world, but if you bring it back here, you
are going to have to pay an extra tax.”
Thus, the subsequent question: so
why would a manufacturer want to bring
it back here?
“That’s why we have $2 trillion dollars
made around the world; it’s what we call
‘trapped off shore,’” described Engler.
He, like many others, thinks it’s a good
idea to bring it back home, and constantly.
As far as a manufacturing renaissance, En-
gler believes the US is moving in that di-
rection. “There are opportunities,” he said.
“We are seeing significant investments,
with energy sectors leading the way.”
Also, in sector throughout sector, we
are seeing American leadership. “You
want that kind of environment,” he said.
Crunch the Numbers
Despite the sizeable skills gap, other
countries still perceive the US as an in-
vestment that will pay off. To capitalize on
this, Timmons said that new rules of the
game need to be followed:
• Hire people who possess a valued
The ability of US companies to export into
growing markets represents a chance to
be different – Jeffrey Immelt;
left: Jeffrey Immelt, CEO and Chairman,
General Electric.
photo courtesy of GE
skill set;
• Move facilities closer to customers (or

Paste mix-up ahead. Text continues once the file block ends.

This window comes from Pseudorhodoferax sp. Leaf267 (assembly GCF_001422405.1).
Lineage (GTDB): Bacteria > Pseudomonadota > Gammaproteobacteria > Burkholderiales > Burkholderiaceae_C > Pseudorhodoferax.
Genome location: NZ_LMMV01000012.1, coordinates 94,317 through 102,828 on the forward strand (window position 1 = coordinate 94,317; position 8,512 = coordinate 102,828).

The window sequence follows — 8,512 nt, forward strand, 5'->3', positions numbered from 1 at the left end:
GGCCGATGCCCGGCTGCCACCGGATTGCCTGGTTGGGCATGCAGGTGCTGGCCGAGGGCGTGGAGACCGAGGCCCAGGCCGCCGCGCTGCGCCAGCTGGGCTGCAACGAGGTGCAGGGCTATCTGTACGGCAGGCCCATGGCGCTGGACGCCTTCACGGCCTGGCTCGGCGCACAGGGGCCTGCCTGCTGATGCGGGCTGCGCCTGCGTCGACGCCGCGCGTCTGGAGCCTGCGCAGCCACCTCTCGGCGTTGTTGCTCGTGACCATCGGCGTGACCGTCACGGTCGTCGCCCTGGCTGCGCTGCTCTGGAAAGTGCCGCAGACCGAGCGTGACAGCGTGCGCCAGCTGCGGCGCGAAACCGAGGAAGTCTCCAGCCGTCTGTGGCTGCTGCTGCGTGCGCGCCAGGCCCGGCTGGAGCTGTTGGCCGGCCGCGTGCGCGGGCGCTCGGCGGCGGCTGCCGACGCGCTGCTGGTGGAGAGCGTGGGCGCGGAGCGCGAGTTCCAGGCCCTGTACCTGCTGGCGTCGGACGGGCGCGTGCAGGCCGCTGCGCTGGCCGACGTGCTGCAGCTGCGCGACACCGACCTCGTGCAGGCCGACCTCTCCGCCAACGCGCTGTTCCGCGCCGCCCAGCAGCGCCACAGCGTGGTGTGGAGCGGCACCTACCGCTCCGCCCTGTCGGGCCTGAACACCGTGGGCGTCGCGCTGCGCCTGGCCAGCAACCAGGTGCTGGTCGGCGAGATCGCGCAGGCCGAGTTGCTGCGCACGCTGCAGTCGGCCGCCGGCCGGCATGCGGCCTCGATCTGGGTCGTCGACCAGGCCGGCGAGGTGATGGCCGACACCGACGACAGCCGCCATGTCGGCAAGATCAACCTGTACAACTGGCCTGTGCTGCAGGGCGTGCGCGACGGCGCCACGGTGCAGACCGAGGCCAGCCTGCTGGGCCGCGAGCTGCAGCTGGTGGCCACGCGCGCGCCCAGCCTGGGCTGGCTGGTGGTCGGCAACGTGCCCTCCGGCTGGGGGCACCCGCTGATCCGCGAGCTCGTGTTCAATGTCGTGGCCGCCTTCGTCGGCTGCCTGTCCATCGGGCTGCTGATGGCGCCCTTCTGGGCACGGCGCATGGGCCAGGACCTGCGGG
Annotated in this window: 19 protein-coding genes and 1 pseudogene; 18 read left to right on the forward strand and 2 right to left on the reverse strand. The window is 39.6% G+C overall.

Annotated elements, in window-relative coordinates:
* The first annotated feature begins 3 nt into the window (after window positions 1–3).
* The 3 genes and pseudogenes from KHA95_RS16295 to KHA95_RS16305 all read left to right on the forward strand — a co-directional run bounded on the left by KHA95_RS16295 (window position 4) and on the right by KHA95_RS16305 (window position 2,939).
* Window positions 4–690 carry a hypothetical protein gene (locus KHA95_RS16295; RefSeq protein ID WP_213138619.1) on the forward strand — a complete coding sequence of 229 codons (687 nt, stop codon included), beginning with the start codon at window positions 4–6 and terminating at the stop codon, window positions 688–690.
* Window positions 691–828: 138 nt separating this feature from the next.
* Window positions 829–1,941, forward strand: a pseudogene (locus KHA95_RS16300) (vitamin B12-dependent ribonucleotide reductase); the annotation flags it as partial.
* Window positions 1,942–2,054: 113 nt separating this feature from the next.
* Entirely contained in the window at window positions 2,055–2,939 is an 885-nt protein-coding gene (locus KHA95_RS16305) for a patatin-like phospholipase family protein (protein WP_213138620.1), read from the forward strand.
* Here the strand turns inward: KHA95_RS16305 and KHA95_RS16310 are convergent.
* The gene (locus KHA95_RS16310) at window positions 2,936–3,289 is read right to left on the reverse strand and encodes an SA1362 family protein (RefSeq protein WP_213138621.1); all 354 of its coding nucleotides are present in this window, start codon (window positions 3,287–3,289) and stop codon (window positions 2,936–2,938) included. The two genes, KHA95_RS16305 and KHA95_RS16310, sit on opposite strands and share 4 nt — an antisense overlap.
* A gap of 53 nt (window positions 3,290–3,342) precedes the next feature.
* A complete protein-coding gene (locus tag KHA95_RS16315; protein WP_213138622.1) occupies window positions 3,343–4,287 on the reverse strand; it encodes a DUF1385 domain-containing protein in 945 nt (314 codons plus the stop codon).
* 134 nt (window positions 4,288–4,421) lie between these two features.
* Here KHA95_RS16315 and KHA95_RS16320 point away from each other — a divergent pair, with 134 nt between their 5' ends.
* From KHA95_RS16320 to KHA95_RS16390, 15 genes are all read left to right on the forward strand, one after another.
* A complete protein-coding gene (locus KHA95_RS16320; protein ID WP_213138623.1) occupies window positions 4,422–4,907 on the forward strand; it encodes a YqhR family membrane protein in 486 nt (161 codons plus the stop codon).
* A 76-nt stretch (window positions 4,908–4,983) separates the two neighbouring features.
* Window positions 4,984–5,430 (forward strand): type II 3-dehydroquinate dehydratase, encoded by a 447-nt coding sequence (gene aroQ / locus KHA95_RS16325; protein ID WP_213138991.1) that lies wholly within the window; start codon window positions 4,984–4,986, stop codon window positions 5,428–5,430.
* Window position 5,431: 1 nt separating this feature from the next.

establish plants on American soil); and
• Make energy consumption an impor-
tant part of the equation (indeed, envi-
ronmental stewardship has proven to
increase market value).
In following the rules of the “modern”
game, the United States must consider
what it can accomplish on shore, said
Timmons. That would mean engaging in
the control of the US tax policy (with its
highest corporate tax rate in the world).
“Let’s admit that we have the highest
rate,” said Timmons, as it impacts the
nation’s global competitiveness.
That’s a good idea. Ill-defined ideas
and policies led to this disturbing obser-
vation: More than 55 percent of compa-
nies wouldn’t have started here if they
knew then what they know now – lack of
policies, lack of direction, lack of a de-
fined tax structure.
“This is what the US Government must
address,” averred Timmons. “We have to
change the mindset.”
What the nation must do, he recom-
mended, is control what can be con-
trolled at home: the 20-percent tax
differential and regulation.
“That is a good starting point,” he
concluded. “But Washington must be
equally candid.”
One can only hope.
What the US lacks is a comprehensive
commitment to a growth strategy, said
Engler, echoing Timmons’ sentiments.
“Regulation and energy policy are the things
that should be easy to get right. Congress
and administration should be out front.”
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